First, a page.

The YPT Express Tour: Stories from the Road

This November and December, YPT’s professional performance company toured more than sixty elementary schools, nursing homes, community centers, theaters, and hospitals with YPT’s annual Express Tour, presenting three vibrant new plays written by young playwrights and community members. Over 6,000 community members had the opportunity to explore issues of homelessness in The Good Neighbor, see how a community of magical birds can teach us something new about our own humanity in The Bird of One Thousand Colors and relish the power of friendship in Love, Math and Martians Don’t Mix.

Now that the Express Tour bus has returned home to YPT, Tour company members share thoughts and stories from the road.

Erin Baxter, Stage Manager
The YPT Express Tour. It’s hard to say what I will miss most after this incredible experience!  As the stage manager, I had the opportunity to watch our actors perform in over sixty venues, and each one was unique in its own way.

My favorite part about live theater and this tour is the element of surprise. You’re never quite sure what will happen in theater and it leaves the door open for a variety of opportunities and wonderful moments. We had plenty of surprises on this tour. From the bus not starting, to working in extremely small venues, actors getting sick, or students / residents asking challenging questions, there was always something new. The wonderful part is that we always managed to make the show happen. We might leave half our set out of a performance, replace a sick actor with a person “on book” (with the script in their hand), or improvise wonderful stories during our workshops with the residents. No matter what the challenge, we were always able to make real and moving theater and to stay true to the work we were presenting. Seeing how theater touches people, and, better yet, involves audiences in discussions about real issues, is one of the most rewarding experiences I could ever have in my job.

Wendy Nogales, Actor
We had six shows over two days at one school because it was a huge school and there were a ton of students who were going to get the opportunity to see the show. The class periods were just too short to perform all three, so we ended up performing an extended talkback for The Good Neighbor. It was cool having a real dialogue with the students about homelessness.  Usually we don’t have time to talk for more then a couple of minutes, and we can’t get to that many questions or comments. The extended talkback offered the opportunity to really hear lots of different points of view. We always ran out of time with tons of students still wanting to share. It was a special two days.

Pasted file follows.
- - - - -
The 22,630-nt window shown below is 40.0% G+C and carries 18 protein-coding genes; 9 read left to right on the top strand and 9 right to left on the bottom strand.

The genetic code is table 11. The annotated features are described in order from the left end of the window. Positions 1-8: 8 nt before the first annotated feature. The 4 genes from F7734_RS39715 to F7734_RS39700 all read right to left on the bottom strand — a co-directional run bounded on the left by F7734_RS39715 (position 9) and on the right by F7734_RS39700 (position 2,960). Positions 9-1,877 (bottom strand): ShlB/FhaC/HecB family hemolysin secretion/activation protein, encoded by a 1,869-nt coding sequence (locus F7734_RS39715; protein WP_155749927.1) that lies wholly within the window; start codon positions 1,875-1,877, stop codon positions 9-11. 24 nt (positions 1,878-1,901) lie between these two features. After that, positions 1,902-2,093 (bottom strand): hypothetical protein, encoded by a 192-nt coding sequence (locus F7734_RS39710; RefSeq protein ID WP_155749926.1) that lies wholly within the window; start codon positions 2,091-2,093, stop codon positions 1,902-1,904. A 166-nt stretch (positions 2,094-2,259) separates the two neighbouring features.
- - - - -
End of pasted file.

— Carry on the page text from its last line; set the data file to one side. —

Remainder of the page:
My favorite non-performance Express Tour moment happened on the last day, at the last venue. The back-story is that last year we had come across a few therapy dogs while doing shows at nursing homes. So this year someone PROMISED that we would see at least one cute dog. And for seven weeks and six days we saw not one. On a weekly basis, the promise would be questioned and reaffirmed. On the last day of the Tour, it was again promised that we would see a puppy. Well, we walked into our final venue, and in the first room after the lobby was the MOST ADORABLE puppy you have ever seen – a seven-week-old ball of white fur that fit into the palm of your hand. It was pretty surreal.

Alex Vernon, Actor
My favorite thing about the 2010 Express Tour was how well everyone got along and worked together. A 7am call is never a fun experience, but everyone was friendly and helpful, even that early in the morning. There was a great deal of camaraderie, which translated into being able to instantly jump into any classroom or nursing home and feel comfortable enough to start making connections with the audience.

Also, IHOP has this stuffed French toast that I always wanted to get while on tour, but I never did after a bad experience with stuffed French toast in Tennessee. Dawn, a fellow company actor, tried to convince me that it was good and that I should give it another shot, but I was pretty skeptical. I mean, what if it has that gross cream cheese filling instead of that good sweet cream cheese filling? I often just settled for the Viva La French Toast, which they don’t put on the menu in as prominent a place as they used to, but is still available. I reckon some people measure their lives in regrets. But I hope we’re capable of change.

Daniel Mori, Assistant Stage Manger, Actor, Puppeteer